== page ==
Posts Tagged ‘Steve’

Classroom training is still the predominant method for formal corporate training. Seminars and workshops are still very popular especially for smaller companies that aren’t ready or able to do a lot of elearning or web collaboration. I’d say that classroom training definitely has it’s strengths and limitations. To be an effective learning leader, I always recommend clearly articulating when and how to use classroom training. I’m going to start out with a few ideas or principles and maybe others will fill in the rest.

1. Interaction with Peers
I’ve seen literally thousands of comments written about workshops and seminars. The number one things that participants say they value is the interaction and networking with peers. Almost no one lists this as a primary objective but maybe it should be number 1.
2. Content Delivery
Retention levels are so low with lectures and expert delivery of information that it’s almost not work doing. I would guess that if you took an SAT today you wouldn’t remember most of it.

3. Feedback
Many things require that you get direct feedback from an expert in order to learn how to do something. Starting this feedback in the classroom is effective if it carries to the job.
4. Demonstrations
Some things you just have to see up close in order to really appreciate all the complexities. This is especially true if learning requires more than sight and sound.

Okay, that’s four…it’s your turn.

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Mike Tyson said, “Everyone’s got a plan until they get hit.” This is a very important concept for training and explains why a lot of training doesn’t stick or transfer to the job. Consider what happens to customer service training when an employee fresh out of training picks up the phone and gets an irate customer. Everything they learn tends to go out the window. They will tend to question their training and say it doesn’t work and go back to the old ways. Usually training isn’t intensive enough to really master a skill in all the critical situations. One or two role plays in a sales class isn’t enough to do more than just get a feel for how to use a new sales process. It may take 50 to 100 real calls with real customers. So I’d look at any training program and ask the question, “Is there enough real practice (getting hit in the face), to make training stick.

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I think one of the starting points for leading a learning organization is to write down a set of learning principles. I define a Learning Principle as something that you believe is absolutely true about how people learn. For example, you might have a principle that states that everyone has a different learning style or people learn by doing.

The list should be about 5 to 10 items and what you believe and not me. This now let’s you communicate to others in the organization and vendors what good training is all about and that anything that doesn’t fit these principles isn’t acceptable. I’d make these formal so you can communicate them easily. This is part of becoming viewed as the learning expert in your organization.

So the question is, Do you have a written set of learning principles? What would you put on the list?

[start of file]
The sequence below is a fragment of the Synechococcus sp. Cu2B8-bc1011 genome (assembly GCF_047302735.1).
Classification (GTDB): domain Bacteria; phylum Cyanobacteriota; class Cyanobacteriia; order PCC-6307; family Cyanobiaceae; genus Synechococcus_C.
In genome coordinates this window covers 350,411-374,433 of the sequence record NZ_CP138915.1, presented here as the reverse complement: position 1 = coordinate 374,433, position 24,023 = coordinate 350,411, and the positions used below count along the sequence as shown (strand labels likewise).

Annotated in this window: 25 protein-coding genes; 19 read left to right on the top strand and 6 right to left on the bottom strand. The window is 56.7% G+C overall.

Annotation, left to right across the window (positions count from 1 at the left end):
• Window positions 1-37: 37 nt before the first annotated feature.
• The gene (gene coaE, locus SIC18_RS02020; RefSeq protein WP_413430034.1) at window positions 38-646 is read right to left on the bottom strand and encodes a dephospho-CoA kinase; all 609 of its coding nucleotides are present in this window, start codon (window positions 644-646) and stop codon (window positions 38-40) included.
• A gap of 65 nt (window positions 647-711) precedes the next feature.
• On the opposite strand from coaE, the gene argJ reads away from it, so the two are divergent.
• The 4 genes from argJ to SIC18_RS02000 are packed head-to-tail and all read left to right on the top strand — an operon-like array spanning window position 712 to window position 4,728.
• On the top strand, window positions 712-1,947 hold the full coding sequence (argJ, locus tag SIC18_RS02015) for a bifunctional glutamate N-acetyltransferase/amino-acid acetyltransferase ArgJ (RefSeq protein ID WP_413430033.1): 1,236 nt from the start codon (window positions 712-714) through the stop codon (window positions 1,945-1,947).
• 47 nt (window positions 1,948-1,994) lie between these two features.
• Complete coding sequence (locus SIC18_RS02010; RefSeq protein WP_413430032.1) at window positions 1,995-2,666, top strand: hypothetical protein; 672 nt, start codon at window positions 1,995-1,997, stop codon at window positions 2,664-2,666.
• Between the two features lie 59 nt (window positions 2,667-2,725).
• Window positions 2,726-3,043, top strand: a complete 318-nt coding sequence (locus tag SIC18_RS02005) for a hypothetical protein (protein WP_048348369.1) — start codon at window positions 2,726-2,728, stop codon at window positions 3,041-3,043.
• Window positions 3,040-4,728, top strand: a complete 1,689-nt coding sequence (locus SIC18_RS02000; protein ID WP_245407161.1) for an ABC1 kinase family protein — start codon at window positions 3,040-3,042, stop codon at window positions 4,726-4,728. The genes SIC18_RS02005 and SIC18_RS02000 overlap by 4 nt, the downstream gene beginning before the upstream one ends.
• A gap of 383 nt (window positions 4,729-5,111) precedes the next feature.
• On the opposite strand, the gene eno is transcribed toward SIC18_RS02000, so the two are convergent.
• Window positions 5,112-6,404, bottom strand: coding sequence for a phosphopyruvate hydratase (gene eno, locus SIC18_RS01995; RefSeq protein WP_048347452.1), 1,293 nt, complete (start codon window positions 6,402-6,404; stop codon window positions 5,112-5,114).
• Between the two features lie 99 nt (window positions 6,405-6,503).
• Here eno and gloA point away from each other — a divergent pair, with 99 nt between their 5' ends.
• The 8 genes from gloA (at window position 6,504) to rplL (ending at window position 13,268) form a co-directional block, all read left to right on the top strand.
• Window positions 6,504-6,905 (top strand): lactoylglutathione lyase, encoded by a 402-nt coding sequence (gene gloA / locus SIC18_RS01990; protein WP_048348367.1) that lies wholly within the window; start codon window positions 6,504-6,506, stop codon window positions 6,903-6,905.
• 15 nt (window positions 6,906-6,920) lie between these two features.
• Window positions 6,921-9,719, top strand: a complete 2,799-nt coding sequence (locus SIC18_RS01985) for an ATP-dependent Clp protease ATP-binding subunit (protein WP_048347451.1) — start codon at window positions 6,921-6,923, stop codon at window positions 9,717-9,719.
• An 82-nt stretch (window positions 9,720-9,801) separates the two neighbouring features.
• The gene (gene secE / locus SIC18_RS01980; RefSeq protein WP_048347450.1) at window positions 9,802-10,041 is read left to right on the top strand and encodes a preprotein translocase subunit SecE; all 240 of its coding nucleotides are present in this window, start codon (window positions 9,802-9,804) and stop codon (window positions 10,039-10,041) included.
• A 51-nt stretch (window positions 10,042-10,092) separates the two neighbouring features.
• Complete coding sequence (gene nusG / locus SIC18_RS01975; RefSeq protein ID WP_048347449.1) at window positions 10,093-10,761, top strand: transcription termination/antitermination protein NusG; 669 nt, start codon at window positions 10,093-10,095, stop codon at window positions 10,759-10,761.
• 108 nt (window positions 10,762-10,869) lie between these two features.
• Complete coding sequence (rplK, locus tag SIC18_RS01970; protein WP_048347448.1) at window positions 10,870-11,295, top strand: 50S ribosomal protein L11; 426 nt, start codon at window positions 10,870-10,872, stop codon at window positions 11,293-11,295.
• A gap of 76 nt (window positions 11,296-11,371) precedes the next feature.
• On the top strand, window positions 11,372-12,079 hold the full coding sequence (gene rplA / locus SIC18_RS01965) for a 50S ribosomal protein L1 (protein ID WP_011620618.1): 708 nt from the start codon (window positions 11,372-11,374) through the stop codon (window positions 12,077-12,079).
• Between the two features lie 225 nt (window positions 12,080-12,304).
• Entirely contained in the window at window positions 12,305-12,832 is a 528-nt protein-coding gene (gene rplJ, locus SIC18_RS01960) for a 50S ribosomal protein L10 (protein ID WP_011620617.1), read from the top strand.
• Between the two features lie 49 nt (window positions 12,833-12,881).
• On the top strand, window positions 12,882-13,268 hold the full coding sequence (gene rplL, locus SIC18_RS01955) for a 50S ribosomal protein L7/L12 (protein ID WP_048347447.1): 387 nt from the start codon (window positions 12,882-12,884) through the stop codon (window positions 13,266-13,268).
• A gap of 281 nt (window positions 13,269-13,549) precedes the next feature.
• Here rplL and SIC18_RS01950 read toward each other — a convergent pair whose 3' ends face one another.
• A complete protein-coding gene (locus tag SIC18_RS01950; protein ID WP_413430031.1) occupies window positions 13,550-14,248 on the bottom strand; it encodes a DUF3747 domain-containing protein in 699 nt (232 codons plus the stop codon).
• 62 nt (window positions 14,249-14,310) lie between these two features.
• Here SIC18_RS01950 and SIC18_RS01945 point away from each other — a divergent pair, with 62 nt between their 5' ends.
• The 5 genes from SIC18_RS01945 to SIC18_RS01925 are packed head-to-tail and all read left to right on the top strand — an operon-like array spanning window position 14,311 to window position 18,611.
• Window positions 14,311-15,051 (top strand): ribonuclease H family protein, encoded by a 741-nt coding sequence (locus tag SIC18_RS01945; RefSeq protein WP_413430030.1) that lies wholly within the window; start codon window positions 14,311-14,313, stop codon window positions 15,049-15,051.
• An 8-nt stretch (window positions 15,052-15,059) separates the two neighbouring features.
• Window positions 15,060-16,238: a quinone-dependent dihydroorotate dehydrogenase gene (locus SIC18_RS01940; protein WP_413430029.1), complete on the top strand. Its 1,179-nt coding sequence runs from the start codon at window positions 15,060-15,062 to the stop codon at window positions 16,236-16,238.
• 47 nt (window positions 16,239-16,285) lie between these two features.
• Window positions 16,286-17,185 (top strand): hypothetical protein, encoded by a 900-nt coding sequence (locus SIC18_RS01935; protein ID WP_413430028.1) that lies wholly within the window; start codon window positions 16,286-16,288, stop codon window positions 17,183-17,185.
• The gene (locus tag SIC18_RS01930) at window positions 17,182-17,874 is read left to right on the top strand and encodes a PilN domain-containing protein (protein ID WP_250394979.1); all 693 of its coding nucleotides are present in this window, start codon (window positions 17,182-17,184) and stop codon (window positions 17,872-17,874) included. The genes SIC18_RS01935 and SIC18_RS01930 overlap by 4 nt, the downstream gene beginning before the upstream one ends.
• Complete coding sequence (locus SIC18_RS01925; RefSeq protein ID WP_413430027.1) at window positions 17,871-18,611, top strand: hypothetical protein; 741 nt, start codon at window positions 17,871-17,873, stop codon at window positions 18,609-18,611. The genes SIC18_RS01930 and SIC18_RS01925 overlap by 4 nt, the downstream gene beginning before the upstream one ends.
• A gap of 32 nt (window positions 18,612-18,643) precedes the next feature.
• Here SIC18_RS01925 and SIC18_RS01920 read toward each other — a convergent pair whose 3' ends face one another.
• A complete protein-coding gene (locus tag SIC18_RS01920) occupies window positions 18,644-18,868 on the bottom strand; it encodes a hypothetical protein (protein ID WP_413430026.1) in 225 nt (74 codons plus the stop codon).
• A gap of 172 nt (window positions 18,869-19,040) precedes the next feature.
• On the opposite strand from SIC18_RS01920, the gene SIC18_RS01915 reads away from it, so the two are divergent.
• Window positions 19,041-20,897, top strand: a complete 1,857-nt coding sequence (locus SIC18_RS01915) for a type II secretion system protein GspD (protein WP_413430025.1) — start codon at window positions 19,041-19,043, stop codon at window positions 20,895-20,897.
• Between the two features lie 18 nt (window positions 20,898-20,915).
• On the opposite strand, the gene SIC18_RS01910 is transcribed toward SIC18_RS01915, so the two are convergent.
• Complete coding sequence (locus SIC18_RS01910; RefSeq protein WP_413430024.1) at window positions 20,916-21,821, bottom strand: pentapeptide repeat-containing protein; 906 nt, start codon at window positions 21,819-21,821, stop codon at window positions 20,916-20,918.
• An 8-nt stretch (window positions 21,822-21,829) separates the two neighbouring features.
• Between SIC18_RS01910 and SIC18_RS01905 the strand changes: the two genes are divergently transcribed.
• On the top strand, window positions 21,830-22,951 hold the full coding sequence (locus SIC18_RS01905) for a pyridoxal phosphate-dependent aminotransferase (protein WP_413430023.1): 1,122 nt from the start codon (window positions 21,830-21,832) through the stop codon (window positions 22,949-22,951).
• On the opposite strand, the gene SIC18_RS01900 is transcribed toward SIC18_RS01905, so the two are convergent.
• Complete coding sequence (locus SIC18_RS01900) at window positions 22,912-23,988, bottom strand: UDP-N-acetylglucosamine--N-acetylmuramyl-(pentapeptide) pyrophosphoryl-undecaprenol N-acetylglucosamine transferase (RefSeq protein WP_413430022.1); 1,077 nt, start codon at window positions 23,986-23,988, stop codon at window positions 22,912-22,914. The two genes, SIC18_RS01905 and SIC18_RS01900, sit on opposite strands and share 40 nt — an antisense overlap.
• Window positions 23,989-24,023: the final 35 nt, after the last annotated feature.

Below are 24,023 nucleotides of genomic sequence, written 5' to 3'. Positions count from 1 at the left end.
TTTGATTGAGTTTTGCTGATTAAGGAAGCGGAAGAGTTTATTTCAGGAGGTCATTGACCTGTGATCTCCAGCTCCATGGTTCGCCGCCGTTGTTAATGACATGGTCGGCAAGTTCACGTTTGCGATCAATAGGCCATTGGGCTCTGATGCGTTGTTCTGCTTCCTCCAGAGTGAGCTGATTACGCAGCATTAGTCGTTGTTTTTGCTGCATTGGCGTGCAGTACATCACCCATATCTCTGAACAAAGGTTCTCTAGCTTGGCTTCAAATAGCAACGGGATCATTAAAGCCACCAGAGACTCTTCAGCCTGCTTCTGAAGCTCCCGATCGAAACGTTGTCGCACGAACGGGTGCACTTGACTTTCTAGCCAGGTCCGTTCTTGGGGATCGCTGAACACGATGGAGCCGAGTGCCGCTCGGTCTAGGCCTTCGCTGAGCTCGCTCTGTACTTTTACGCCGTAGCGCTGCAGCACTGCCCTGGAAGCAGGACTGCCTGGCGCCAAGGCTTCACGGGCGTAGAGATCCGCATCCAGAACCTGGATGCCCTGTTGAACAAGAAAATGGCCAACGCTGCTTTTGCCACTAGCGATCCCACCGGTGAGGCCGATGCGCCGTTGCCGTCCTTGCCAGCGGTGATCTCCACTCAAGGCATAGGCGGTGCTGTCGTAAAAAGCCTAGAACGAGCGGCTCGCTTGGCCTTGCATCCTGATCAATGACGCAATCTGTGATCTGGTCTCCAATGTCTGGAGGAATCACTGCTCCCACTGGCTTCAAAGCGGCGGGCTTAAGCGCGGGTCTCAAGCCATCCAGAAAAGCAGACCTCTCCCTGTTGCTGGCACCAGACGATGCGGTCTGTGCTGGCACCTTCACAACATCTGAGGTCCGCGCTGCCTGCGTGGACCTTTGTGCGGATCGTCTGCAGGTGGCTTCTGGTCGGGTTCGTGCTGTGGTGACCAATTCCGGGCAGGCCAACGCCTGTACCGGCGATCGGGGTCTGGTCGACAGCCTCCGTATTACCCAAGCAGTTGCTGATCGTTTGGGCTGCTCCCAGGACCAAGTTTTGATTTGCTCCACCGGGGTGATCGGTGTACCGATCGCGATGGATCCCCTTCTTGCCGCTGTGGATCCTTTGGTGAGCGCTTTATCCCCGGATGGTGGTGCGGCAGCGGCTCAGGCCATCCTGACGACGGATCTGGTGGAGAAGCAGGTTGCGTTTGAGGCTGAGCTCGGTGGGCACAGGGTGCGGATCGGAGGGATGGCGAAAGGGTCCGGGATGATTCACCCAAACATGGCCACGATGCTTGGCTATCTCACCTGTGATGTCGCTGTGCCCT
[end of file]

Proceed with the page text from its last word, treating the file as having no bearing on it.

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The first question is how does social media change or effect the way salespeople can and should prospect?  On everyone’s prospecting plan there should be a strategy for networking and in many cases, social media can be faster, more wide ranging and effective than traditional approaches such as association meetings or even trade shows.  The advantages are:

  1. You can network everyday 24/7.
  2. You can reach a larger pool of prospects especially internationally
  3. You can link activities together such as a blog, twitter, facebook, linkedin, etc. so one action is multiplied

The big disadvantage is that you can’t reach those who are not social media literate or willing.  I’m sure today this is a large pool of people but it’s shrinking.

In adding it to sales training, I think there are a few things to consider:

  1. Social media etiquette
  2. How to write discussion question and other posts
  3. How to build your credibility using social media
  4. How to build your presence in various social media

This are just a few of my thoughts.  Please add yours.

As an extra, here are a couple of articles on  using twitter you might like:

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Thinking about a green belt or brown belt project around training or employee development?  Here’s the key.  You have to think about learning as a process and not an event or series of events.  If you map out from end to end how you actually learn something to a high level of proficiency, you will have the steps in a process.  Consider how you learn to make an effective presentation.  You might take a course or series of courses, but you also have a lot of practice, feedback and coaching required.  It takes more than one role play to master presentation skills.

Once you have a process, you can apply all the process improvement tools to do four important things from a quality perspective, 1 reduce time, 2 eliminate waste, 3 decrease variability and 4 cut costs.  Take just the area of variability.  If everyone learn how to do something in a slighty different way, you have a high degree of variability on the job.

There is a lot more to this, but this is the logical start.

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